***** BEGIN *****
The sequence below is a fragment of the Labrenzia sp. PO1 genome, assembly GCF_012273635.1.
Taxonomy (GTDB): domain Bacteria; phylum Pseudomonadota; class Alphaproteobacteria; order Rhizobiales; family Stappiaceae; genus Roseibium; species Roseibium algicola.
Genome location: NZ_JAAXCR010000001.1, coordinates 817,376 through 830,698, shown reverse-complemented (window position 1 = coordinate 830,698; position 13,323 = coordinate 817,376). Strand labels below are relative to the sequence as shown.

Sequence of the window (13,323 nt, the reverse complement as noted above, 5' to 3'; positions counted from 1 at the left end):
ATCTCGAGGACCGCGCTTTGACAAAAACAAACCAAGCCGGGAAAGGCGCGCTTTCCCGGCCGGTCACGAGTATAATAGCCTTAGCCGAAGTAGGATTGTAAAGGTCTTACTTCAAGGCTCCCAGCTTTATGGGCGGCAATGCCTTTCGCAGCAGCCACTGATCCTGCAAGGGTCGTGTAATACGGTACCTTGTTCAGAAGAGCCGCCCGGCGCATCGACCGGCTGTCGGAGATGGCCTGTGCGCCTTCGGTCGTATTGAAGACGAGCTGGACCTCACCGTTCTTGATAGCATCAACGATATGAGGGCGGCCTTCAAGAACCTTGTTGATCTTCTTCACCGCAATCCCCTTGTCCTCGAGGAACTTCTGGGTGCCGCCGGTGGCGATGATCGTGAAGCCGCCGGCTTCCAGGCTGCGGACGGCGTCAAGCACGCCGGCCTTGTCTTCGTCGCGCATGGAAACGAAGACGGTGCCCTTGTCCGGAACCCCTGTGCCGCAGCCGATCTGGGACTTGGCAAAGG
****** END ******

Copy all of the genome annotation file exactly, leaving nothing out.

The sequence below is a fragment of the Labrenzia sp. PO1 genome, assembly GCF_012273635.1.
Taxonomy (GTDB): domain Bacteria; phylum Pseudomonadota; class Alphaproteobacteria; order Rhizobiales; family Stappiaceae; genus Roseibium; species Roseibium algicola.
Genome location: NZ_JAAXCR010000001.1, coordinates 817,376 through 830,698, shown reverse-complemented (window position 1 = coordinate 830,698; position 13,323 = coordinate 817,376). Strand labels below are relative to the sequence as shown.

Sequence of the window (13,323 nt, the reverse complement as noted above, 5' to 3'; positions counted from 1 at the left end):
ATCTCGAGGACCGCGCTTTGACAAAAACAAACCAAGCCGGGAAAGGCGCGCTTTCCCGGCCGGTCACGAGTATAATAGCCTTAGCCGAAGTAGGATTGTAAAGGTCTTACTTCAAGGCTCCCAGCTTTATGGGCGGCAATGCCTTTCGCAGCAGCCACTGATCCTGCAAGGGTCGTGTAATACGGTACCTTGTTCAGAAGAGCCGCCCGGCGCATCGACCGGCTGTCGGAGATGGCCTGTGCGCCTTCGGTCGTATTGAAGACGAGCTGGACCTCACCGTTCTTGATAGCATCAACGATATGAGGGCGGCCTTCAAGAACCTTGTTGATCTTCTTCACCGCAATCCCCTTGTCCTCGAGGAACTTCTGGGTGCCGCCGGTGGCGATGATCGTGAAGCCGCCGGCTTCCAGGCTGCGGACGGCGTCAAGCACGCCGGCCTTGTCTTCGTCGCGCATGGAAACGAAGACGGTGCCCTTGTCCGGAACCCCTGTGCCGCAGCCGATCTGGGACTTGGCAAAGG